Published online by Cambridge University Press: 30 January 2009
This paper is a response to a certain sort of argument defending the rights of animals. Part I is a brief explanation of the background and of the sort of argument I want to reject; Part II is an attempt to characterize those arguments: they contain fundamental confusions about moral relations between people and people and between people and animals. And Part III is an indication of what I think can still be said on—as it were–the animals' side.
1 See especially Singer, Peter, Animal Liberation (New York, New York Review, 1975)Google Scholar, Regan, Tom and Singer, Peter, eds, Animal Rights and Human Obligations (Englewood Cliffs: Prentice-Hall, 1976)Google Scholar, Stanley and Godlovitch, Roslind and Harris, John, eds, Animals, Men and Morals (New York: Grove, 1972)Google Scholar, and Ryder, Richard, ‘Speciesism: The Ethics of Vivisection’ (Edinburgh: Scottish Society for the Prevention of Vivisection, 1974).Google Scholar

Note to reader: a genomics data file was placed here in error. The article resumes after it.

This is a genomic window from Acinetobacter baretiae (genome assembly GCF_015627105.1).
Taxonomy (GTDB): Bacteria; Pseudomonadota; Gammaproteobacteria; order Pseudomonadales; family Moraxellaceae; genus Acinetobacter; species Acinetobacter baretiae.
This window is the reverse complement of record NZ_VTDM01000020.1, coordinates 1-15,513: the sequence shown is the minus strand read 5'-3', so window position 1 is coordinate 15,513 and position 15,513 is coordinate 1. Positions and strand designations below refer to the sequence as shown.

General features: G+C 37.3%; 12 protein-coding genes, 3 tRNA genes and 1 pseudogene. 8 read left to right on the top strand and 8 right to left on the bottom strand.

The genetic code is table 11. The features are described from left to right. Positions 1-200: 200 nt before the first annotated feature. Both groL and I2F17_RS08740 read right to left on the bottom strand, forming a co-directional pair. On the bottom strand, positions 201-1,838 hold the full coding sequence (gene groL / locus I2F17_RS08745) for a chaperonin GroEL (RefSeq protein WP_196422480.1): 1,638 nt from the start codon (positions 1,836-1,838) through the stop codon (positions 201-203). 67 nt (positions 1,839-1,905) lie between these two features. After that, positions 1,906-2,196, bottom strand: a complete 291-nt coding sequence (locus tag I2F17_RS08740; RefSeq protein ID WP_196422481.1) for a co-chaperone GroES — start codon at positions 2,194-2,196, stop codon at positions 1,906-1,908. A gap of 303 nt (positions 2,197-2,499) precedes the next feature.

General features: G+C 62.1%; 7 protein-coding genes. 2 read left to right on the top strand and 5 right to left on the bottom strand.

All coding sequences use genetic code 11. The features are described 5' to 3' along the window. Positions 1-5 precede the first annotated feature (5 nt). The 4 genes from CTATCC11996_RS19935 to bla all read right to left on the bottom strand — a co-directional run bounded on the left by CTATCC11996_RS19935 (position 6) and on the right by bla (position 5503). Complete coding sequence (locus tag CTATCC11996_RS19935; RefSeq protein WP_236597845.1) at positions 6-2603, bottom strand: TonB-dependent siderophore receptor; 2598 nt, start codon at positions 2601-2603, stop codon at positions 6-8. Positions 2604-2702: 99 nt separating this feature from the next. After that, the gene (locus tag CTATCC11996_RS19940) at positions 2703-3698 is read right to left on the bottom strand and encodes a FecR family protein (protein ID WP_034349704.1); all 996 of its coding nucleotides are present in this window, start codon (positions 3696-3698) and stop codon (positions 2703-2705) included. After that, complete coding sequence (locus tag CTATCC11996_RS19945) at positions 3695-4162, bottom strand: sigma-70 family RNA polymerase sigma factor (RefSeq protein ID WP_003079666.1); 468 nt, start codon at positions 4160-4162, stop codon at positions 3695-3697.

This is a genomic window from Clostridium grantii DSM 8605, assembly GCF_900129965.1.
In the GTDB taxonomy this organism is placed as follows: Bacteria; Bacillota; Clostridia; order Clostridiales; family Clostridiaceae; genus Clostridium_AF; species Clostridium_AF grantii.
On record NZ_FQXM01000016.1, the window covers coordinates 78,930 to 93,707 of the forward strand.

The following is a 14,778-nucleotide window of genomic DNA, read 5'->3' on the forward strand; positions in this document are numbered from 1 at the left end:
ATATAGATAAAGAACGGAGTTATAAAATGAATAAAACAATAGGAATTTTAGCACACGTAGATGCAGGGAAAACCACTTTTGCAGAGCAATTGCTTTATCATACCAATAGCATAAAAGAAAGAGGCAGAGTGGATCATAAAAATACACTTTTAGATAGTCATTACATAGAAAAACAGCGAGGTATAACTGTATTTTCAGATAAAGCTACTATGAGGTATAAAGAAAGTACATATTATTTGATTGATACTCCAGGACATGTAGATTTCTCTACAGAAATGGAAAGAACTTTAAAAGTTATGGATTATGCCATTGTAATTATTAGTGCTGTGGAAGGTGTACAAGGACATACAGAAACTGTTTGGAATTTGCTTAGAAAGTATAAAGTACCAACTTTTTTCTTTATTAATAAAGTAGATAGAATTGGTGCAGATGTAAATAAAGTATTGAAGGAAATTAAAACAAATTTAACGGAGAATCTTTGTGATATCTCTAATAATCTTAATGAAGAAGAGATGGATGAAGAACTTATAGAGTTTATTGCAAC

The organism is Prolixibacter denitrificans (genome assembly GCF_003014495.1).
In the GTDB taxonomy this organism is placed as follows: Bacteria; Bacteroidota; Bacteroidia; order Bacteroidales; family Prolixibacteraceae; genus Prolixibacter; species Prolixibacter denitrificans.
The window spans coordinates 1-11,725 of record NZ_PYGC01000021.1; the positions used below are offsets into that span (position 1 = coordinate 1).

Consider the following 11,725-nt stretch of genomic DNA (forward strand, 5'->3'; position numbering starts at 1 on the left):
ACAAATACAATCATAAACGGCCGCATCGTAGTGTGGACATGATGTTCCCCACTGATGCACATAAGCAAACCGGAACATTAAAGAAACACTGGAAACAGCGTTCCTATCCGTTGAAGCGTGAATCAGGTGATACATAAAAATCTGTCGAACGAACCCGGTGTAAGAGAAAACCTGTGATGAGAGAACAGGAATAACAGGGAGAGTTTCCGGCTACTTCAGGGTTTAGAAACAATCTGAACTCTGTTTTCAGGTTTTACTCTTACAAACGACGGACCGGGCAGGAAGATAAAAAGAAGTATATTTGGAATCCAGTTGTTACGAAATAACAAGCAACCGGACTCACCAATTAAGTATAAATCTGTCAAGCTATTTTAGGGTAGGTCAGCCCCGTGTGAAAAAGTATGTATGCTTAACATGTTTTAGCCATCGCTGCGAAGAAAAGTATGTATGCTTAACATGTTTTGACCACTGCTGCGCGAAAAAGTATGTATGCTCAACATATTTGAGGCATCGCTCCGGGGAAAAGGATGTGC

2 ‘The Enfranchisement of Women’; Dissertations and Discussions (Boston: Spencer, 1864), vol. III, pp. 99–100Google Scholar. Mill's share in writing the essay is disputed, but his hand is evident in the remarks about Chartism.
5 Collected Essays, Journalism and Letters (London: Secker and Warburg, 1968), Vol. II, p. 254.Google Scholar
6 For much in this paper I am indebted to discussions with Michael Feldman. have also been much helped by Jonathan Bennett's comments on an earlier version of Part II.
Permission to quote the poems on pp. 472–3 was kindly given by the Vegetarian Society, and by the Society of Authors as representative of the Literary Trustees of Walter de la Mare.